Das Body – Graceland
East Oslo-based Das Body have come to specialise in pop music that is a little darker, which is indicative of their locale in one of the capital’s greyer, apartment-block dominated suburbs. A sort of Salford-by-the-Fjords.
This song, taken from their debut EP Das Body EP, is quite unlike the previous single, the disco standard ‘Boys’; ‘Graceland’ is considerably more sophisticated, with frigid synths, and builds to an almighty climax. It has strong indications of pre-Hip Hop Lykke Li about it.
The official rationale is “The video is an attempt at a depiction of the abstract feeling of alienation, sadness and longing, but also strength and comfort, as the song so beautifully portrays.” No, it’s a girl undressing and dancing slowly while a couple of muscle boys pose in the jungle. (DB)
Chroma – Girls Talk
Long a coming force Chroma are set to release a new single on Popty Ping records and ‘Girls Talk’ is the pick of the bunch a gyrating fierce patriarchy smashing anthem and an assertion of female strength. ‘who are you to tell me I don’t own my body/ Who are to to tell me that I’m nobody’ spits and sneers fantastic front lady Katie Hall with a conviction that you wouldn’t dare look at without expecting to be kicked in the shins, over a clawing melange of frenetic electric bass and kick ass drums.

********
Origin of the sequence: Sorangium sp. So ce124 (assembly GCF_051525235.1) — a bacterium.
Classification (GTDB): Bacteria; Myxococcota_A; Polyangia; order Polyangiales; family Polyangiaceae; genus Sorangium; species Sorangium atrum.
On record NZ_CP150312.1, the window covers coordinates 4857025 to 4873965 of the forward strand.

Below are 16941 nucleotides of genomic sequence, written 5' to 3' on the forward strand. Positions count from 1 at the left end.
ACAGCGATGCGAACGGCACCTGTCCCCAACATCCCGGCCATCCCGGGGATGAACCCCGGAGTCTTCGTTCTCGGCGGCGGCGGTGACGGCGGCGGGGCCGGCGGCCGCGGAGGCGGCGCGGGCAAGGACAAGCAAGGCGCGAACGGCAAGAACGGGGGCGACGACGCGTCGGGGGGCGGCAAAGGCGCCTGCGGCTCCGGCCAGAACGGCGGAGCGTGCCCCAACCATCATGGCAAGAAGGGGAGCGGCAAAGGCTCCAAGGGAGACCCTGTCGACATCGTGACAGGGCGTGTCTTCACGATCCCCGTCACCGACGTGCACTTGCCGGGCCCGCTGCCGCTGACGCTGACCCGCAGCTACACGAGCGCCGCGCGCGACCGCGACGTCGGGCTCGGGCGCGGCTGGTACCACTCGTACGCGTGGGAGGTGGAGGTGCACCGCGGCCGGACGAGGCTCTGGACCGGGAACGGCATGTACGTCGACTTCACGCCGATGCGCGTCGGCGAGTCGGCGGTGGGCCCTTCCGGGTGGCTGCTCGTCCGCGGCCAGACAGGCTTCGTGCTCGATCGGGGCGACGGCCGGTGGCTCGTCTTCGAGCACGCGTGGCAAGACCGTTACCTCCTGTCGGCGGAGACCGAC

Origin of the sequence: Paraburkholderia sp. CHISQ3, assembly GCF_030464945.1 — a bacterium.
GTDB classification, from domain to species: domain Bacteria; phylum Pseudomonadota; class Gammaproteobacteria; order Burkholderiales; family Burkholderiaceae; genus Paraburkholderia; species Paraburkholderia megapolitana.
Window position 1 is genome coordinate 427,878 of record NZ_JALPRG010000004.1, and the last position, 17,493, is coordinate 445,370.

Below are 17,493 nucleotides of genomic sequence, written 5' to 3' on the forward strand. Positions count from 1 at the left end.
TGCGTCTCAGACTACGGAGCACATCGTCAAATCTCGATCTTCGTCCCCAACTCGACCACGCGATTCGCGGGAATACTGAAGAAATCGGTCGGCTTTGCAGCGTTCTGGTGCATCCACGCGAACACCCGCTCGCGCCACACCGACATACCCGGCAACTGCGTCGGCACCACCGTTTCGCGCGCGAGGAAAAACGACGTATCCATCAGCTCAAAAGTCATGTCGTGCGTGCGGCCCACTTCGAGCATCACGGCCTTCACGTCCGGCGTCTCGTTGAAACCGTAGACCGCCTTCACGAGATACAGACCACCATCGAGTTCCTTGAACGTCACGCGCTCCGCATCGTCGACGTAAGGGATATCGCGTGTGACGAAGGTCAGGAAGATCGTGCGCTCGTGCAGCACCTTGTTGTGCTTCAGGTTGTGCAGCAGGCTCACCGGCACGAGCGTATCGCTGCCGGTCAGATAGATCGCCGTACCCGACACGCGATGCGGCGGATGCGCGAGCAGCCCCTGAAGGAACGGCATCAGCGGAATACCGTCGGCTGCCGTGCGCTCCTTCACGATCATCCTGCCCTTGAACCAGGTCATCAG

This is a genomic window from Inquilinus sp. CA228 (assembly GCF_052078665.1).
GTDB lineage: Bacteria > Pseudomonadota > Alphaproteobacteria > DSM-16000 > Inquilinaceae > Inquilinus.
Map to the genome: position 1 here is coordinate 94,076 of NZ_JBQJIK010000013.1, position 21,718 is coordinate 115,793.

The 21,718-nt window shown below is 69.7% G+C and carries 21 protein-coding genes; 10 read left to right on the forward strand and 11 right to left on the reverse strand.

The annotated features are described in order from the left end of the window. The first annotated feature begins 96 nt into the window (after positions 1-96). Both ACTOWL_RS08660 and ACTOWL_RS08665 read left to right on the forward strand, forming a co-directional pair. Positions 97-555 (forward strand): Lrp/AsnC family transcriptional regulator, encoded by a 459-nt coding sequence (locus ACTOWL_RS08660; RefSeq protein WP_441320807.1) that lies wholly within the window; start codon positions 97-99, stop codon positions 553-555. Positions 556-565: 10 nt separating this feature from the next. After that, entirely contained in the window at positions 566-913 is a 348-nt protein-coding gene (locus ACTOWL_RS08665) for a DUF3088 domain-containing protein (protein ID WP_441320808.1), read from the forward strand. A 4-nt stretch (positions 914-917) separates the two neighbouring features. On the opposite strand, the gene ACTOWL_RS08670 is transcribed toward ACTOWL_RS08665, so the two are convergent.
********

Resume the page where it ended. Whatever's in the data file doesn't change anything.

Hailing from the valleys this bilingual guitarless trio have been setting festivals alight with their brand of punk rock that seers somewhere between the early work of the Yeah Yeah Yeahs and the incendiary feminist riot grrl sound of Bikini Kill and Katie Hall’s stage roaming antics. This year, you won’t be able to take your eyes or ears off Chroma. (BC)
Tallies – Beat The Heart
Tallies release their self-titled debut album will be released on January 11th, 2019 via Fear Of Missing Out Records. Based on the exquisite ‘Beat the Heart’ it will be a fascinating offering from the Toronto four-piece. Shimmering with jangly guitars supplied by Dylan Frankl and framed in widescreen percussion and filled like lungs of air with Sarah Cogan’s effortlessly wistful tone that echoes the early work of the likes of The Sundays or Cocteau Twins. This hook-laden and enchanting track lament “the lack of empathy that exists so strongly today.”
Tallies self-titled debut album, they promise blends their influences into their own world. (BC)
Micra – Plastic
Micra make their debut with the gorgeous ‘Plastic’, sitting somewhere between the sonics and wispy melodies of early Goldfrapp and wistful textures influenced by the likes of Air and Ariel Pink, it’s an evocative sound that intrigues of what’s the come.
Comprised of the Bulgarian born-and-raised singer, Ivana Kay, and Australian producer/guitarist, Robbie Cain, Micra started out in spring of 2018 earning attention from Triple J for their early demos and live shows. Speaking about the single, Cain says: “‘Plastic’ was the original piece of music I sent to Ivana as a demo over email, convincing her to work on music with me. We tracked the initial vocals in our friend’s basement after meeting in a cafe for the second time.” (BC)
Enya Belak Gupta/Voice of Aiko – Prescription Dream